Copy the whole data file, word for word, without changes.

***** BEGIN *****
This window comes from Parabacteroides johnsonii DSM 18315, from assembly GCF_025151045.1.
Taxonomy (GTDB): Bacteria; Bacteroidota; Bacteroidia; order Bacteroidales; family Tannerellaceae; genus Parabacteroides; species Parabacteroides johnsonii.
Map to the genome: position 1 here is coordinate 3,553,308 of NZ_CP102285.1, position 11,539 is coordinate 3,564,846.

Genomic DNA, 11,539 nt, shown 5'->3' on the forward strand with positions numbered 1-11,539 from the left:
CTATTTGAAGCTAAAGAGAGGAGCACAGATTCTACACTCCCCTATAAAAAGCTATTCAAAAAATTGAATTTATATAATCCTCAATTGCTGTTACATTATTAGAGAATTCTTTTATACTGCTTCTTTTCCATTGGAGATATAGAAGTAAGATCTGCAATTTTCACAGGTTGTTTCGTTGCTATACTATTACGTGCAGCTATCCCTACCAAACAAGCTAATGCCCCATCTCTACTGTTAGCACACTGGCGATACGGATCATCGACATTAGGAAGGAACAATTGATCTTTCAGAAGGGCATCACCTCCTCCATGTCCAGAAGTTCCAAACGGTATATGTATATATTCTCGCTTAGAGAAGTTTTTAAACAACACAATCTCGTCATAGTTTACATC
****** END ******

This window comes from Parabacteroides johnsonii DSM 18315, from assembly GCF_025151045.1.
Taxonomy (GTDB): Bacteria; Bacteroidota; Bacteroidia; order Bacteroidales; family Tannerellaceae; genus Parabacteroides; species Parabacteroides johnsonii.
Map to the genome: position 1 here is coordinate 3,553,308 of NZ_CP102285.1, position 11,539 is coordinate 3,564,846.

Genomic DNA, 11,539 nt, shown 5'->3' on the forward strand with positions numbered 1-11,539 from the left:
CTATTTGAAGCTAAAGAGAGGAGCACAGATTCTACACTCCCCTATAAAAAGCTATTCAAAAAATTGAATTTATATAATCCTCAATTGCTGTTACATTATTAGAGAATTCTTTTATACTGCTTCTTTTCCATTGGAGATATAGAAGTAAGATCTGCAATTTTCACAGGTTGTTTCGTTGCTATACTATTACGTGCAGCTATCCCTACCAAACAAGCTAATGCCCCATCTCTACTGTTAGCACACTGGCGATACGGATCATCGACATTAGGAAGGAACAATTGATCTTTCAGAAGGGCATCACCTCCTCCATGTCCAGAAGTTCCAAACGGTATATGTATATATTCTCGCTTAGAGAAGTTTTTAAACAACACAATCTCGTCATAGTTTACATC